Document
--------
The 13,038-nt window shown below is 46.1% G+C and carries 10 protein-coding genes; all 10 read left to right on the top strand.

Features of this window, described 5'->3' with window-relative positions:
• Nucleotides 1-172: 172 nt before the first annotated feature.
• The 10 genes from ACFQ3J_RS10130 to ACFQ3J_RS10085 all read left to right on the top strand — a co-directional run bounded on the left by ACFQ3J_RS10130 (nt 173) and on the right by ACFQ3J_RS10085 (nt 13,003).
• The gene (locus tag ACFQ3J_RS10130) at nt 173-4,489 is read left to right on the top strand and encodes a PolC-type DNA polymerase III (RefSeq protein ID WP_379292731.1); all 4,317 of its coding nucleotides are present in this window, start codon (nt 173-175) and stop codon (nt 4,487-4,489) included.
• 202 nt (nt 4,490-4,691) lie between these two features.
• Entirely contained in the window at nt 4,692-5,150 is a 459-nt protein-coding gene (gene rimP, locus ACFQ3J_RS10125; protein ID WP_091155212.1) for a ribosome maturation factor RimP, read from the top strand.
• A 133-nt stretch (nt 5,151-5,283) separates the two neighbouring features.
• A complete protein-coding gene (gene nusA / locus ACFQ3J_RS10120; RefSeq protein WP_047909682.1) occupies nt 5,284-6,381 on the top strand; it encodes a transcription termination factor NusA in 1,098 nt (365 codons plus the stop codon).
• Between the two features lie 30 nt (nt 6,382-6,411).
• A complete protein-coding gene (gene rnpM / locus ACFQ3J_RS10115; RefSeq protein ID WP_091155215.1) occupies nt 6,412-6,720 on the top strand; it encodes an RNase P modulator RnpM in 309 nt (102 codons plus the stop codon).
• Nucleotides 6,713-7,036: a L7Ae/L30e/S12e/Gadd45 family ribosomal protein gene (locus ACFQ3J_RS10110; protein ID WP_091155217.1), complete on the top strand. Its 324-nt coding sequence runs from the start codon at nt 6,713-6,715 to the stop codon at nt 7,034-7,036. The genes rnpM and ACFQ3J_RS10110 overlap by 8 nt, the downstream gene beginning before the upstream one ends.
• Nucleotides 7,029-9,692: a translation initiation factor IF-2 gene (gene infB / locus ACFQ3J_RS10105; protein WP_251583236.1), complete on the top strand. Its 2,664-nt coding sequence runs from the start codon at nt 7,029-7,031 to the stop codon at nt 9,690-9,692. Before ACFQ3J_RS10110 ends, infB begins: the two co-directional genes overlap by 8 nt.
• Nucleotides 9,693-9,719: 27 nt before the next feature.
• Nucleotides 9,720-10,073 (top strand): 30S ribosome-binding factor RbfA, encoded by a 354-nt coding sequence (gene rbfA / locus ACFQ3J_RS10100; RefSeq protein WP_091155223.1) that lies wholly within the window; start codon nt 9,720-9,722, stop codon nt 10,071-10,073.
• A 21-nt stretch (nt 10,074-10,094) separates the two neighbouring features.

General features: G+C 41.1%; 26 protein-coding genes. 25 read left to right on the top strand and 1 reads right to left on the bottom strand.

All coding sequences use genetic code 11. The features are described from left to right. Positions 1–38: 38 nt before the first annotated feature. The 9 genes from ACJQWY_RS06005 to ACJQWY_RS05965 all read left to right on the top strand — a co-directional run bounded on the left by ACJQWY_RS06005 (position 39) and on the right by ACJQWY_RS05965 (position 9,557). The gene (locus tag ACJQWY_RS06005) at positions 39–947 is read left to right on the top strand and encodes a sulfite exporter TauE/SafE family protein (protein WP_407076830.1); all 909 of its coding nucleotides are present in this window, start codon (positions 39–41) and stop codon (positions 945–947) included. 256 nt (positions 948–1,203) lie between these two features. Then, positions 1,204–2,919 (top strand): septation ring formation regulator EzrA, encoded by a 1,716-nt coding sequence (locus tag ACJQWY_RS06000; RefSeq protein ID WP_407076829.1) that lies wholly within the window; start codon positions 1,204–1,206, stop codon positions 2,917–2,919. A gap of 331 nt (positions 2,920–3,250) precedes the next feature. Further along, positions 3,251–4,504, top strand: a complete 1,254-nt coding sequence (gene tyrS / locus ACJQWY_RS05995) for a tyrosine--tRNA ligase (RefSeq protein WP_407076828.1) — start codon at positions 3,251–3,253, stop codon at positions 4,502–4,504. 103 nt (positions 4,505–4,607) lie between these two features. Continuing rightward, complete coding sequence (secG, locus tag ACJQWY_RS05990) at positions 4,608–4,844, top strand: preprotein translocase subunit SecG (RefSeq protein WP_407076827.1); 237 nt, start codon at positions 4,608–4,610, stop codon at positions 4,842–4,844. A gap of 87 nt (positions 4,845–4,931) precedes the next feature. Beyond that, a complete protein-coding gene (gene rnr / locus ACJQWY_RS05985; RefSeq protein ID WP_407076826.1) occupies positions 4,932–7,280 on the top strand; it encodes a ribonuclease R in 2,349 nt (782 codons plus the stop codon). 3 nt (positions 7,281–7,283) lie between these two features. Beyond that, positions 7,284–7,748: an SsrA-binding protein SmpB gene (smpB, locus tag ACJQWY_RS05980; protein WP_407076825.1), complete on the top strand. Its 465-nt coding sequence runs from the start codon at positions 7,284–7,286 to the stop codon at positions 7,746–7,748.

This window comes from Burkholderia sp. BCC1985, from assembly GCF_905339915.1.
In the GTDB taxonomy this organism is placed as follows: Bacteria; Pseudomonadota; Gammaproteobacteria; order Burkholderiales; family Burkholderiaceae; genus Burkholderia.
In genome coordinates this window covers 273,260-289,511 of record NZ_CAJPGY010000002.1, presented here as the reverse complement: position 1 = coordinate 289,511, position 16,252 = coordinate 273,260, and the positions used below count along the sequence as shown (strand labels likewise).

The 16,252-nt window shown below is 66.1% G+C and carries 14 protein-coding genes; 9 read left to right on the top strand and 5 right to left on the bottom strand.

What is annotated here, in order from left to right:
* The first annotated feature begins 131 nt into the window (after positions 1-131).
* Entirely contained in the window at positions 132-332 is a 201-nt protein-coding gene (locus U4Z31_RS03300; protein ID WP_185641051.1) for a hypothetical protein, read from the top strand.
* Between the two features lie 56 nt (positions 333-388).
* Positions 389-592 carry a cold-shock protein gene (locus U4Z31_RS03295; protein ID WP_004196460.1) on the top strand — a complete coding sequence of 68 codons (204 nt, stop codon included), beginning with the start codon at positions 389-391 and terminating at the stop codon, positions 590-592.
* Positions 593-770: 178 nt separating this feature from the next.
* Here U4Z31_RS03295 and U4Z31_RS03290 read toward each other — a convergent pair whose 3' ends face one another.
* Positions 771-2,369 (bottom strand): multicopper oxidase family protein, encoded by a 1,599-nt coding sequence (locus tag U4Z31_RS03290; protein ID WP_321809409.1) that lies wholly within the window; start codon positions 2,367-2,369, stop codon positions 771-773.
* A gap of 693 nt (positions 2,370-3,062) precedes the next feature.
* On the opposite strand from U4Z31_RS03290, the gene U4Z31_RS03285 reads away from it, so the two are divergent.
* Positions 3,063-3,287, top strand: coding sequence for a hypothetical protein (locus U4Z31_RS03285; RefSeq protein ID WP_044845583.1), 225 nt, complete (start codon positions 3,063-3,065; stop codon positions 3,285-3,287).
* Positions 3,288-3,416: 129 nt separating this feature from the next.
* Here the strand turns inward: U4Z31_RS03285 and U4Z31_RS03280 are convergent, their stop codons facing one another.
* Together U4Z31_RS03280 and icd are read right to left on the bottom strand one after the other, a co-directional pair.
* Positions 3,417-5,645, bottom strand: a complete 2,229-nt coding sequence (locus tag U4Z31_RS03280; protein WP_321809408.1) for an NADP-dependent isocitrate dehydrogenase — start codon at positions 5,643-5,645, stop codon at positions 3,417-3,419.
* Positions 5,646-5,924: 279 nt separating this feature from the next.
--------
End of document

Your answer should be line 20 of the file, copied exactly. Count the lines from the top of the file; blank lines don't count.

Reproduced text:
In the GTDB taxonomy this organism is placed as follows: Bacteria; Pseudomonadota; Gammaproteobacteria; order Burkholderiales; family Burkholderiaceae; genus Burkholderia.